Last week ended with a site visit to Nasrapur, Karjat. This is the fourth design in the same general location after the [RaBV], [BAli] and [LGEs] bungalows so I’m extremely familiar with the area and climate. Part of this particular one-acre plot is prone to flooding during the monsoon, and the only portion that is safely outside the flood zone (even considering the massive downpour of 26th July 2005) is on a mound near the road. On this rise stands the ruin of an old shed which I had seen earlier but was unable to explore properly because, until recently, it was overgrown with Mucuna pruriens — locally known as khaj khujri. This climbing shrub causes extreme itching on contact with young foliage or seed pods and I wasn’t about to take my chances.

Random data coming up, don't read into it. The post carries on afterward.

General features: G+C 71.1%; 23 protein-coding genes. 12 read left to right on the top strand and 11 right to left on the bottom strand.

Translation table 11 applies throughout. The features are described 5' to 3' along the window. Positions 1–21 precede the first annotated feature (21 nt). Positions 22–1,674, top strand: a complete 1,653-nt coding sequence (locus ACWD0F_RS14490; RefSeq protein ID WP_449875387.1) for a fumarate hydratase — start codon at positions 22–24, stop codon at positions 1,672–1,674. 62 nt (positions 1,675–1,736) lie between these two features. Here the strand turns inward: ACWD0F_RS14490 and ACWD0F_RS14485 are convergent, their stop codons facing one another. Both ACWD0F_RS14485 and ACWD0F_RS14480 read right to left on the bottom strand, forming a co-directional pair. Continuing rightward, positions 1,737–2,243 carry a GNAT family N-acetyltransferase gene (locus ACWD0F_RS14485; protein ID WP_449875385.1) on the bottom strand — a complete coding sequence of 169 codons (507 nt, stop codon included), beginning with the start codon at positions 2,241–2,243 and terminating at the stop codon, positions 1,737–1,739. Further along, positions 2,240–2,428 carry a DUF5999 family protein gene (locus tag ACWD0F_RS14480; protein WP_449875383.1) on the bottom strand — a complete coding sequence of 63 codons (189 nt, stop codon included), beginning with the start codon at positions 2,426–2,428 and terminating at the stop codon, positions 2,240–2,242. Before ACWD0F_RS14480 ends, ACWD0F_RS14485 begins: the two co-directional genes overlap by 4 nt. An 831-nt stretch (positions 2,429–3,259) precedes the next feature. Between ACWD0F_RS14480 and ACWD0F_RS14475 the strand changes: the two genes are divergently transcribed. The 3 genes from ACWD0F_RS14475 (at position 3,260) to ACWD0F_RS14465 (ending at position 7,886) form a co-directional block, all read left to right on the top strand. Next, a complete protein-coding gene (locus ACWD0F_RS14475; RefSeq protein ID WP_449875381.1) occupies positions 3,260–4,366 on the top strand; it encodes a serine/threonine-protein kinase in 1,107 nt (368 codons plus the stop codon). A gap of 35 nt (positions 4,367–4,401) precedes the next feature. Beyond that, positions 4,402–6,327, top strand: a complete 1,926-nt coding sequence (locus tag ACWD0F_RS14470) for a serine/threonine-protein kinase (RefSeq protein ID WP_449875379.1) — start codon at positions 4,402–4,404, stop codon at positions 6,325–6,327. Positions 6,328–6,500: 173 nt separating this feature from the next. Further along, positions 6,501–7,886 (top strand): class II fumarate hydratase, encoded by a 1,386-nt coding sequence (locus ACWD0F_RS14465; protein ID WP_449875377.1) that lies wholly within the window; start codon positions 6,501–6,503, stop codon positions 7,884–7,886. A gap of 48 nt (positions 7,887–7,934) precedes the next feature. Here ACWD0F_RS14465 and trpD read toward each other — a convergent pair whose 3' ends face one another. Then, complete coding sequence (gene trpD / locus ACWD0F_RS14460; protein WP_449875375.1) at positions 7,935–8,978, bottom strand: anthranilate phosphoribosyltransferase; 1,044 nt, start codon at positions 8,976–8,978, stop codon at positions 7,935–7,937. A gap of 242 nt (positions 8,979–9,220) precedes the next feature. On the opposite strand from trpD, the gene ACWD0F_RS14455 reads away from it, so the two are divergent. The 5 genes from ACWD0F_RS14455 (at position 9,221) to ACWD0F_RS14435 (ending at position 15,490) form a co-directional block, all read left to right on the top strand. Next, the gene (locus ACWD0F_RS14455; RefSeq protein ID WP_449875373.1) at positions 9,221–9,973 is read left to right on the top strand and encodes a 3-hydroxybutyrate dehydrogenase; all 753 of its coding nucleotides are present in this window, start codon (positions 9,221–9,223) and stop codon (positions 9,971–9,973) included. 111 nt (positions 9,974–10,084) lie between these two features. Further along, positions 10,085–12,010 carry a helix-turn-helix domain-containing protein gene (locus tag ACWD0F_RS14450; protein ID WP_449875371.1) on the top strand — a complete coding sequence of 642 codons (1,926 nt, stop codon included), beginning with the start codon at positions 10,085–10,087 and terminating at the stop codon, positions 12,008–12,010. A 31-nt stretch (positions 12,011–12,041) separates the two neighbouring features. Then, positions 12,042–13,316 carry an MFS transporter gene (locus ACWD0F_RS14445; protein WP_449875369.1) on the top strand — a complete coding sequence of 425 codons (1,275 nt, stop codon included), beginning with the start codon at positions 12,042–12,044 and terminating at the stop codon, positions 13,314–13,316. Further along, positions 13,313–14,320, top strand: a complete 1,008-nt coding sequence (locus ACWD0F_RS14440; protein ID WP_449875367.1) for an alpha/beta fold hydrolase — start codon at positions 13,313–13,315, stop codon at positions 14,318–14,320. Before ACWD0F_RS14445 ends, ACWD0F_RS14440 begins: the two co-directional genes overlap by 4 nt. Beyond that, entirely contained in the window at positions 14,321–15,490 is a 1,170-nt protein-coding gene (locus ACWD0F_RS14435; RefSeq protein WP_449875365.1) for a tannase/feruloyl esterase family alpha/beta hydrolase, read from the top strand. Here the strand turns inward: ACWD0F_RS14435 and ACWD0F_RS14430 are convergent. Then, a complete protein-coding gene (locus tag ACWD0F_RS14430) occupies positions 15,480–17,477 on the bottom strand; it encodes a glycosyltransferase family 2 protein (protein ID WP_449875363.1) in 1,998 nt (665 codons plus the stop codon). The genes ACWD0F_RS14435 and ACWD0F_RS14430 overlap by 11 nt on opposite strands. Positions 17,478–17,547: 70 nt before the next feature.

Unlike other plots in this cooperative society, this particular site doesn’t have too many mango trees — mostly due to the flooding aspect. We intend to plant native trees such as Millettia pinnata or karanj which thrive in such conditions.
I am really looking forward to starting the design. Conceptually, I’m looking at a string of structures — some of them without walls — forming a sort of “C” shape around a water body. The river, unfortunately, is too far away and not visible from the mound. The mountains of Matheran and the Garbat plateau, though, give a splendid view to the West.